In absence of finding who can fill voids, the coaching staff has moved players around seeing who can take on greater roles, creating versatility where lineup maximization can occur. During the team’s scout day, Hanson saw time at first and left field, Coffey played both corner spots in the infield, Pettersen can play either middle infield spot, so too can Vavra, while Kozicky showed his versatility last year, stepping into third base when Coffey went down with a sprained ankle, but also playing in the outfield, at short stop. Minnesota even has depth behind the plate with sophomore Eli Wilson has had a strong fall, giving the coaching staff confidence he can fill in in a pinch for junior Cole McDevitt, the first-team All-Big Ten selection at catcher last year.

Where known commodities litter the field, on the mound Minnesota has a pair of significant holes to fill. Friday starter Lucas Gilbreath and closer Brian Glowicki were respective seventh and tenth round draft picks after outstanding seasons. Gilbreath finished his junior season with 92 strikeouts in 81.1 innings, pitching to a 2.66 ERA. As a senior, Glowicki reset Minnesota’s singles-season saves record with 16, a Stopper of the Year finalist with 39 strikeouts against seven walks in 32.2 innings.

Sophomore right-handed pitcher Brett Schulze (4-3, 5.50 ERA, 70.1 IP) is set to return to the weekend rotation, after holding the Saturday role in his debut season, with the coaching staff excited to see him take the next step in his development, Schulze has worked 89-93 this fall, keeping his fastball velocity inline with his spring showings. It will be a boon for Minnesota have junior right-handed pitcher Reggie Meyer pick up where his 2017 season left off. In an elimination game against Iowa in the Big Ten Tournament, Meyer pitched eight innings, surrendering three runs off four hits with seven strikeouts against the eventual tournament champions. For the season, Meyer went 5-1 with a 3.18 ERA, making seven starts in 19 appearances.

Relievers Jeff Fasching, Nick Lackney, Fred Manke and Jackson Rose return, with Lackney a potential starting option to give Minnesota a left-hander in the rotation. A potential key contributor, sophomore Nolan Burchill will be lost for the year after undergoing Tommy John surgery, following an injury last May against Georgia Southern. But the aforementioned four relievers will be joined by multiple freshman pitchers, a group Anderson believes is his most talented class in a long time, to fill out the pitching staff.

Headlining the freshman haul are right-handers Joshua Culliver and Max Meyer. Culliver arrives in Minnesota from Omaha, a good athlete with a fast arm and loose delivery, albeit a bit raw, where he mechanically can get out of sync. Over his career the staff expects Culliver to blossom and be a star. Meyer has the present stuff to compete now and is expected to contribute in the back of the bullpen. Meyer shows an above-average slider with spin rates in line of the best in MLB, that is a true out-pitch. Complimenting his slider with a commandable fastball and hockey player mentality, Meyer, a two-way player, is likened to Fiedler, a player who has all conference-potential and can step up in tense moments. Left-handed freshman Danny Kapala and Ryan Duffy have also shown flashes this fall.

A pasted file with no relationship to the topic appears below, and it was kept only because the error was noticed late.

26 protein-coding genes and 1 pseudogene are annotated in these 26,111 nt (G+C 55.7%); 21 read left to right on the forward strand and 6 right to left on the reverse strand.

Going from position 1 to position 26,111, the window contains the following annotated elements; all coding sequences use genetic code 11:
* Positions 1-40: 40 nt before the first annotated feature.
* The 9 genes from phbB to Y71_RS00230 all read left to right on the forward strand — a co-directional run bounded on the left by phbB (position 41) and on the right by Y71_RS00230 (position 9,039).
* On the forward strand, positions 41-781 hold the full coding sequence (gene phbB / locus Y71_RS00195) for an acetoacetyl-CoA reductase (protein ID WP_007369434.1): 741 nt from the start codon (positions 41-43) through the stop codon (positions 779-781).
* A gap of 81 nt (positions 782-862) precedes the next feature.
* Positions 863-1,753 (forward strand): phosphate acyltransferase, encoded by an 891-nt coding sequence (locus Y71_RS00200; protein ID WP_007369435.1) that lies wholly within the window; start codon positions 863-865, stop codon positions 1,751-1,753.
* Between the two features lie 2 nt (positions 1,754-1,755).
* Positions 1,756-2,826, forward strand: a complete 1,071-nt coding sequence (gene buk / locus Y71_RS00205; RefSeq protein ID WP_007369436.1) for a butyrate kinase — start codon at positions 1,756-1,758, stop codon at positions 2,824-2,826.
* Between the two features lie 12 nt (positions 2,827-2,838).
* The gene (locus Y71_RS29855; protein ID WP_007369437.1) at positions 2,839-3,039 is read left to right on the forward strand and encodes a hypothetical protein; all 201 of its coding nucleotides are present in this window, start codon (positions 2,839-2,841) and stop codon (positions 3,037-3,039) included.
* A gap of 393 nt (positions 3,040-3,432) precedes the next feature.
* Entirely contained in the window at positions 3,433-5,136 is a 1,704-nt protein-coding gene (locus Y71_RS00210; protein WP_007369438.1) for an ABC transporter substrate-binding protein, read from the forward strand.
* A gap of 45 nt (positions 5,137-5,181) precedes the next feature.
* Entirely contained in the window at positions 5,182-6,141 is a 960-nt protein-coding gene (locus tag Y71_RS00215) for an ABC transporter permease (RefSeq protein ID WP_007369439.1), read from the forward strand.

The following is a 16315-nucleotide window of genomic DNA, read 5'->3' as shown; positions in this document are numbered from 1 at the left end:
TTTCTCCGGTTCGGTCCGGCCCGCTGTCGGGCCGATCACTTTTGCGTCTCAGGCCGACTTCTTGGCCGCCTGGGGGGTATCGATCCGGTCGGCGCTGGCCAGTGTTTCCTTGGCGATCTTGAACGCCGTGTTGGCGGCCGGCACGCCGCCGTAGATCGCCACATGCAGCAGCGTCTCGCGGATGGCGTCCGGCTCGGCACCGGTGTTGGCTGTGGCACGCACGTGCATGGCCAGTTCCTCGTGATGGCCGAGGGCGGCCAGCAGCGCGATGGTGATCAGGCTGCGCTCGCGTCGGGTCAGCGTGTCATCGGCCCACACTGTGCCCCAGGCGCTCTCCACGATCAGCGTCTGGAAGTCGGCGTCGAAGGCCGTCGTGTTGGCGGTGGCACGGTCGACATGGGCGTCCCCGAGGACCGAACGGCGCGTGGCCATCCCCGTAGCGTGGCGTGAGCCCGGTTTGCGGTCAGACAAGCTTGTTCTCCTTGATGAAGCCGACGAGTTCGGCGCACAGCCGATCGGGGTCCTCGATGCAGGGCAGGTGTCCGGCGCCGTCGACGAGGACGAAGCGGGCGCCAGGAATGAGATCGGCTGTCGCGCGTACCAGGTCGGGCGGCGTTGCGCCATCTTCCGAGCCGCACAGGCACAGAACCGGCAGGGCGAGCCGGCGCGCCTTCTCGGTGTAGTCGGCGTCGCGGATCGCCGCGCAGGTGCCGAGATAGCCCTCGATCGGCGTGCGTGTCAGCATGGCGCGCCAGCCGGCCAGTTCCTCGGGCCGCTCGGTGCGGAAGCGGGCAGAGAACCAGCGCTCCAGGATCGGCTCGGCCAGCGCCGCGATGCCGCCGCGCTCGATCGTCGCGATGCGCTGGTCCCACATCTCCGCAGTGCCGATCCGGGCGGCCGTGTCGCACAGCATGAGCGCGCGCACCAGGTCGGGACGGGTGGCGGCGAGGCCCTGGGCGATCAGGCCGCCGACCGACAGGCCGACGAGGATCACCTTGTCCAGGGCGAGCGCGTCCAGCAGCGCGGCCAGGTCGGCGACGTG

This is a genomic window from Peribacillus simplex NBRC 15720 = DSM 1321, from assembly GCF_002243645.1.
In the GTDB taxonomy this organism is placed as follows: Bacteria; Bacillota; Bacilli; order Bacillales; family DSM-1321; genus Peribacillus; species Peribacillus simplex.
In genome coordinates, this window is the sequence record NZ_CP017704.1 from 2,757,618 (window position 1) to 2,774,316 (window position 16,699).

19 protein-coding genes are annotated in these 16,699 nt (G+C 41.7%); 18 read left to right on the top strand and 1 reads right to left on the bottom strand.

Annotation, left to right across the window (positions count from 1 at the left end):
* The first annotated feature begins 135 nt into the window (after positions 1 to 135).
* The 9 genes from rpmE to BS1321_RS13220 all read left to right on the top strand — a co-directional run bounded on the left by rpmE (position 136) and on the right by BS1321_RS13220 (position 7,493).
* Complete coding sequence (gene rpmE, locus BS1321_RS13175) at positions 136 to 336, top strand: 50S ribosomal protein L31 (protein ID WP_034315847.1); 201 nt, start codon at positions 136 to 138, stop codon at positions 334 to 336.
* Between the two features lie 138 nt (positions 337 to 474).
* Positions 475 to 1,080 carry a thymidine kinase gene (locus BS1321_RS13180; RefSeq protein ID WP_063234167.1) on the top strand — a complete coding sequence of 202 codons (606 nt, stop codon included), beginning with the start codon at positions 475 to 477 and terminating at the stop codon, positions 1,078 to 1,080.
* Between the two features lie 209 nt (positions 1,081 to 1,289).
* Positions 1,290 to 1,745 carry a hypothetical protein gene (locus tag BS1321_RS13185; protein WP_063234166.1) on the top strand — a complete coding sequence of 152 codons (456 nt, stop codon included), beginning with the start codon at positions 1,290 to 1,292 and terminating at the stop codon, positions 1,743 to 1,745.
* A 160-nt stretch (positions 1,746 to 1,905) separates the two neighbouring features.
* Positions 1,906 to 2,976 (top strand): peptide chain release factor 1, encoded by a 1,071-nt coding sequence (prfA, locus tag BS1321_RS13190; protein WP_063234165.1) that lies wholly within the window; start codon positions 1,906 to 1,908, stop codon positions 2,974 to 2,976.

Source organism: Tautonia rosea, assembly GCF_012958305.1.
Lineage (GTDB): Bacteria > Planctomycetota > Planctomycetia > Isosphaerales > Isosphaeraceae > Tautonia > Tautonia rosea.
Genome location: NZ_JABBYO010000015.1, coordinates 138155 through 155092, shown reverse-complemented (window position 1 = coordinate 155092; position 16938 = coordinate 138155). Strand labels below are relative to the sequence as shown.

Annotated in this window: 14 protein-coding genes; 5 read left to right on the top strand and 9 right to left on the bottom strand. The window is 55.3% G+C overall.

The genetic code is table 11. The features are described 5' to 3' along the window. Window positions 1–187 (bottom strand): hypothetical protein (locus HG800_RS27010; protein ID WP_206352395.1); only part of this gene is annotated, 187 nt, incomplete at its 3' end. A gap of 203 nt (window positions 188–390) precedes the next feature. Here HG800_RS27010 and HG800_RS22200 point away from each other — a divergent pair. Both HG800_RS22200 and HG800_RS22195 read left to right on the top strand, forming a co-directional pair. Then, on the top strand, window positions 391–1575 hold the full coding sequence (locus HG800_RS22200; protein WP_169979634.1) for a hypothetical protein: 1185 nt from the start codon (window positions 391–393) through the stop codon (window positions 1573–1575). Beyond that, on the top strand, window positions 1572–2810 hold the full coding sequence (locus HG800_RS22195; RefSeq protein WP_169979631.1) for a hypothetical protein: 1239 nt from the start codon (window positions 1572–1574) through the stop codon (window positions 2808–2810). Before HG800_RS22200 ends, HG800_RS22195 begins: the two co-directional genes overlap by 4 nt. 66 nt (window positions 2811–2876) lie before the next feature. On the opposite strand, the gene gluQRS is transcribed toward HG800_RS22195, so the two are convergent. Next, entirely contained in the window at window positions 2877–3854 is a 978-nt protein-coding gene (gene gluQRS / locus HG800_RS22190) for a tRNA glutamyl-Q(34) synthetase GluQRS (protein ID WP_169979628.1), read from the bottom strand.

Minnesota missed opportunities to reach an NCAA Tournament by dropping home series to Long Beach State, Missouri State and Nebraska, all regional teams. This season, Minnesota has a series against TCU, a program with four consecutive College World Series appearances, and host a Big Ten/Pac 12 Challenge, where Arizona, UCLA and Washington come to town. Those, along with playing in a conference where another handful of teams can be expected to be in regional contention, will give Minnesota an opportunity to play itself into the NCAA Tournament. After falling shy last year, the team with 15 upperclassmen, have made it a mission this fall to advance the program to its first Super Regional and continue the process of restoring Minnesota baseball to past prominence.

One lingering question

Who steps in as the closer?

As mentioned, the two biggest voids Minnesota needs to fill are Friday starter and closer, with the latter the tougher to pencil in. Reggie Meyer did finish with a pair of saves last year, but with his feel for secondaries, command and just average fastball velocity (88-91) he is better suited to start. Manke, a senior right-hander, also recorded two saves, doing so over 15 innings in 12 outings, but issuing 12 walks, 7.2/9 innings, to counter his stellar .180 batting average against with just a double as his lone extra-base hit conceded. Max Meyer has shown flashes of possessing the stuff to close, but it is a tall task to do so as a freshman, more so if Meyer is to see time in the field as a two-way player. With Glowicki, Minnesota had a weapon at the back of the bullpen, a bulldog who could give six outs if needed, pounding the strikezone with little fear. Glowicki was everything a staff could dream of as a closer, but in being such leaves the biggest hole for the Gophers to fill.


Huskers Announce 2018 Schedule

Lincoln, Neb. — Head Coach Darin Erstad and the reigning Big Ten regular-season champion Nebraska baseball team announced its 2018 schedule on Friday, which includes 27 home games at Hawks Field.

Nebraska opens its season with eight neutral-site games during two trips to Arizona. NU’s season opener is set for Feb. 16 at the Husker Classic in Tempe, Ariz. The teams competing at the Husker Classic are UC Riverside and Washington State. NU will play four games from Feb. 16-18, including a doubleheader on Feb. 17.